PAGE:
When India’s lawn bowls team touched down in the United Kingdom a week before the 2022 Commonwealth Games in Birmingham, it didn’t have training access at the rinks in Victoria Park, Leamington Spa. The fact that the side didn’t have a coach for a while didn’t help either.
“We didn’t know what to do then. We searched on the internet where the nearest bowling clubs were. We called quite a few of them, but they were all too expensive,” Sunil Bahadur, member of the men’s team, tells Sportstar.
But on Tuesday, the Indian women - Rupa Rani Tirkey, Pinki, Lovely Choubey, and Nayanmoni Saikia - scripted history by winning the country’s first ever gold medal in lawn bowls. South Africa began the contest meekly, unable to register a single point for five consecutive ends. The scoreline read 8-2 in India’s favour after End 7 when Esme Kruger’s tactful thinking combined with some very accurate attempts wrested the advantage and South Africa led 10-8 after 11 ends. However, the Indians prevailed in the end.
The miracle win wouldn’t have been possible without some unexpected help from Michael Spiro, a north Londoner. The president of the Bishopswood Bowling Club in Norrice Lea, Spiro, agreed to accommodate the Indian contingent for free.
“They didn’t charge a penny from us. Nothing asked,” Navneet Singh, a member of the Indian team says.
Spiro, in attendance during the women’s fours finals, says, “They were surprised that we didn’t charge them. For us, it is not a revenue strip. We are a ‘not for profit’ club. We collect fees from members to cover the running cost of the club. They came here and made us feel good. That was payment enough.”
He still remembers how India sent in an extensive but basic list of requirements before heading to his club. “They asked us simple things like available storage, equipment, the speed of the green – we didn’t even know what that meant then – what hours they can do, whether there are pushers or jacks, whether they’d be able to bring their own equipment. But it was all too simple, really. By the time I reached the third item on the list, I was like, ‘Who’s reading this? These are just basics,’” Spiro chuckles.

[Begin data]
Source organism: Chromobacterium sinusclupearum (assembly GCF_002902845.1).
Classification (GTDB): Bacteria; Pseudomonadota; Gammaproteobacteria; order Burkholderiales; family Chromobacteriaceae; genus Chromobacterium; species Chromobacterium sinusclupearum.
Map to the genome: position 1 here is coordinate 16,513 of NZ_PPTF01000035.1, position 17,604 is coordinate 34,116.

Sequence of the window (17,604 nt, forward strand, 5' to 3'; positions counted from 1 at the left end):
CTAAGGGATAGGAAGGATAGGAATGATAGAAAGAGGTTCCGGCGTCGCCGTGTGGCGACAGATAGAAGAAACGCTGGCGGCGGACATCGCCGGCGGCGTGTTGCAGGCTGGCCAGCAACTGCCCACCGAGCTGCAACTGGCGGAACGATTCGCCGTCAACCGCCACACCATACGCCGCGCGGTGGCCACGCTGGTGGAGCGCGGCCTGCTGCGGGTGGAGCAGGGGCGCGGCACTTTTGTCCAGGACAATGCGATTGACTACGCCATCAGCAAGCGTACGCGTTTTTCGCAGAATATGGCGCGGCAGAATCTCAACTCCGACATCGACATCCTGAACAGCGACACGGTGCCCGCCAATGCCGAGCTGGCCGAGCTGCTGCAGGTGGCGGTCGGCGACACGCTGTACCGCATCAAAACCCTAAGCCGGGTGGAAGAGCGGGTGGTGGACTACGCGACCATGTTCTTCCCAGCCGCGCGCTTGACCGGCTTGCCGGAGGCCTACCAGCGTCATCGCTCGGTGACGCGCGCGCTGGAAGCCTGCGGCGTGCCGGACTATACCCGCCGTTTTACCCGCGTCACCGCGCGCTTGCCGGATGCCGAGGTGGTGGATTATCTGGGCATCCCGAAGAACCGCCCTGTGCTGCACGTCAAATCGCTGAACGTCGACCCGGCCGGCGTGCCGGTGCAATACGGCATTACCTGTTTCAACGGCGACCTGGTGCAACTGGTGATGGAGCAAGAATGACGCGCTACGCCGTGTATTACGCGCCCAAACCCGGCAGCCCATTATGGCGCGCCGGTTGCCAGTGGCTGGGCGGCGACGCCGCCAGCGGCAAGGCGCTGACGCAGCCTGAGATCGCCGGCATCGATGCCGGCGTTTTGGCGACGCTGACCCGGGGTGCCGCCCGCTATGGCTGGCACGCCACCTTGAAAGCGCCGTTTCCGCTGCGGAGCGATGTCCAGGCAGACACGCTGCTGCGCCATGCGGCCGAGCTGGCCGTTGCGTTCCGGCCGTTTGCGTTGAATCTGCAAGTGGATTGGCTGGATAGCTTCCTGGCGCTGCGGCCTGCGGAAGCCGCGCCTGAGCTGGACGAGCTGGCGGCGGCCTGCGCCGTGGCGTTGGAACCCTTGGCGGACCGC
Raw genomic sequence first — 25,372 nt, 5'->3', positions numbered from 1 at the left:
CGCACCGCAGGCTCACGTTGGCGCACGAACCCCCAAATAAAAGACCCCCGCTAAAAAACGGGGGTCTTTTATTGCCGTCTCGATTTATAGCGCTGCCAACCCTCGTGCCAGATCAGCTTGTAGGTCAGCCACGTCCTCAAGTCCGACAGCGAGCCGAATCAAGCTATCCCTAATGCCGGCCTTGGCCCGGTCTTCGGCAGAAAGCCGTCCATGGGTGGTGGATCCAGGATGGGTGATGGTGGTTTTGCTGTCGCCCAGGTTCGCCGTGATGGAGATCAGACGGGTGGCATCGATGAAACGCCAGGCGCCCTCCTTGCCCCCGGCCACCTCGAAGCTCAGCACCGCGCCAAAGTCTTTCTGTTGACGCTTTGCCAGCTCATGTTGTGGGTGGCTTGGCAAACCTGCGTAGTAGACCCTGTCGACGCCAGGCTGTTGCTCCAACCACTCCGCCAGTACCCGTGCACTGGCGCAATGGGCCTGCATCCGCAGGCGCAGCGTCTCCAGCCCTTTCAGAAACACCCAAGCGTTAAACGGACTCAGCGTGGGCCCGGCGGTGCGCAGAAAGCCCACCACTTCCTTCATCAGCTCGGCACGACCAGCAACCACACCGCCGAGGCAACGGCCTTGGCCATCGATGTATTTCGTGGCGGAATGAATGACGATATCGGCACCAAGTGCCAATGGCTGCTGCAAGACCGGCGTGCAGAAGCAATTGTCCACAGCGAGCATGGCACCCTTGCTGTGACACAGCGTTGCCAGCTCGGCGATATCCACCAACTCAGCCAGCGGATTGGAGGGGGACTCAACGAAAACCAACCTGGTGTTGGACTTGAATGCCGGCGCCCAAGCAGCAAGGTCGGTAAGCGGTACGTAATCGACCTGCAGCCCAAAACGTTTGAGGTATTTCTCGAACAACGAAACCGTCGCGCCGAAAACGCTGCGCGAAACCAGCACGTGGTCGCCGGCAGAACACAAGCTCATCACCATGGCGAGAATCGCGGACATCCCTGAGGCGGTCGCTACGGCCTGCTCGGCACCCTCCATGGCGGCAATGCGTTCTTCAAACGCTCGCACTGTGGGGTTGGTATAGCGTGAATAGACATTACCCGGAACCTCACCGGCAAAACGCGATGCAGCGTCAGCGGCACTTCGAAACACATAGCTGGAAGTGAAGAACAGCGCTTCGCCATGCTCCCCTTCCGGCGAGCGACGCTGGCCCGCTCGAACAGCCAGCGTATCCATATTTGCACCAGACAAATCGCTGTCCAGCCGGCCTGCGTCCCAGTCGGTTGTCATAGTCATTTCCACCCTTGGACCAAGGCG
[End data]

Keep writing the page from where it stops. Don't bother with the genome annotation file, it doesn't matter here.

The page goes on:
“We said whatever you need, we will help you. It was a big list, but we said, ‘No worries. Just let us know when you need us’.”
Spiro also brought along club captain Michael Hart and bowlers Bradley Bendell and Brett Schuman for Tuesday’s game. The whole group was cheering for the Indian women’s team. Midway into the second end, Schuman even asked for a few Indian flags from Navneet, which they waved about; they even stuck a few [flags] to their caps.
“They made us sweat a bit, but they did get over the line, didn’t they?” Schuman chimes in.
“The moment they entered the finals here yesterday, they were like ‘please come here’. And we drove up here all the way from north-west London. We couldn’t decline their request. We thought watching them, cheering for them, would mean a lot to them. With the result, it was all worth it,” Spiro says.
Spiro found it difficult to believe most of the members of the Indian team started bowling only in 2007 at the National Games in Guwahati, while preparing for the 2010 Commonwealth Games.
“What? That is unbelievable what they have achieved then. They are first-class bowlers,” Spiro says.
“They are lovely people. It was great to have a team of a completely different culture come to our club. Can’t believe we housed the best in the world there a few days back. The athletes are now gold medallists,” he adds.
The best part, Bendell and Hart add, was the that the Indians allowed the duo to play against them. Hart says, “They practised against each other, exercised and then they played with us. We beat them most of the times. I am joking. (laughs) We didn’t beat them even once.”
For Spiro, the attitude of the Indians appealed to him the most. “There were some other teams who wanted to be at our club, but they wanted exclusivity. They wanted nobody else to play with them, watch them or be there at the clubhouse. India didn’t ask for anything like that. If they would have, maybe the attitude would have been different. We’ve got signed shirts of the champions now,” he says.
The first thing that team manager Anju Luthra did after her wards clinched the gold medal with a final score of 17-10 was to rush over to Spiro and Co. and thank them with a small packet of dry fruits.
When asked about it, Spiro smiles. “Yeah, didn’t I already tell you they are a bunch of lovely people?”
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